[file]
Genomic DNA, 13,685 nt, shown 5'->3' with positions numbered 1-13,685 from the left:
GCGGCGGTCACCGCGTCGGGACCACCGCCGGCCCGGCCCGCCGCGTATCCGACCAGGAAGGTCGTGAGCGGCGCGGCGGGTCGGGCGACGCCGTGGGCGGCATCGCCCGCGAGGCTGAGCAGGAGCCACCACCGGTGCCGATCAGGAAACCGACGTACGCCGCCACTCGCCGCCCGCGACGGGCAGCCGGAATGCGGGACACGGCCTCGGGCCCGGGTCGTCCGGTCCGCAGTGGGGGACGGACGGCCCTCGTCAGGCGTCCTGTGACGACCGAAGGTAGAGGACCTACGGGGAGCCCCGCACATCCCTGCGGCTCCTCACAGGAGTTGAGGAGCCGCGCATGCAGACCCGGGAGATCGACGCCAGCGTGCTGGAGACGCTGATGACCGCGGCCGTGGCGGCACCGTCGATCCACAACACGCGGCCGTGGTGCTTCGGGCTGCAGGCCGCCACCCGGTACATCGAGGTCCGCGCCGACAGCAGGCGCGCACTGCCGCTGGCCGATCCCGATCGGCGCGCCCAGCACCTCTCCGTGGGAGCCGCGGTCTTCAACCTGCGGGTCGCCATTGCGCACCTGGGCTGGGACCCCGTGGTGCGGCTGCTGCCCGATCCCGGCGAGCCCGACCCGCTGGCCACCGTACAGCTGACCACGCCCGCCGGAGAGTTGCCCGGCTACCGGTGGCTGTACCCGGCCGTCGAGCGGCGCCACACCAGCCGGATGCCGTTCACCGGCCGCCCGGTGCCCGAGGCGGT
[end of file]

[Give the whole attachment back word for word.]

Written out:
Genomic DNA, 13,685 nt, shown 5'->3' with positions numbered 1-13,685 from the left:
GCGGCGGTCACCGCGTCGGGACCACCGCCGGCCCGGCCCGCCGCGTATCCGACCAGGAAGGTCGTGAGCGGCGCGGCGGGTCGGGCGACGCCGTGGGCGGCATCGCCCGCGAGGCTGAGCAGGAGCCACCACCGGTGCCGATCAGGAAACCGACGTACGCCGCCACTCGCCGCCCGCGACGGGCAGCCGGAATGCGGGACACGGCCTCGGGCCCGGGTCGTCCGGTCCGCAGTGGGGGACGGACGGCCCTCGTCAGGCGTCCTGTGACGACCGAAGGTAGAGGACCTACGGGGAGCCCCGCACATCCCTGCGGCTCCTCACAGGAGTTGAGGAGCCGCGCATGCAGACCCGGGAGATCGACGCCAGCGTGCTGGAGACGCTGATGACCGCGGCCGTGGCGGCACCGTCGATCCACAACACGCGGCCGTGGTGCTTCGGGCTGCAGGCCGCCACCCGGTACATCGAGGTCCGCGCCGACAGCAGGCGCGCACTGCCGCTGGCCGATCCCGATCGGCGCGCCCAGCACCTCTCCGTGGGAGCCGCGGTCTTCAACCTGCGGGTCGCCATTGCGCACCTGGGCTGGGACCCCGTGGTGCGGCTGCTGCCCGATCCCGGCGAGCCCGACCCGCTGGCCACCGTACAGCTGACCACGCCCGCCGGAGAGTTGCCCGGCTACCGGTGGCTGTACCCGGCCGTCGAGCGGCGCCACACCAGCCGGATGCCGTTCACCGGCCGCCCGGTGCCCGAGGCGGT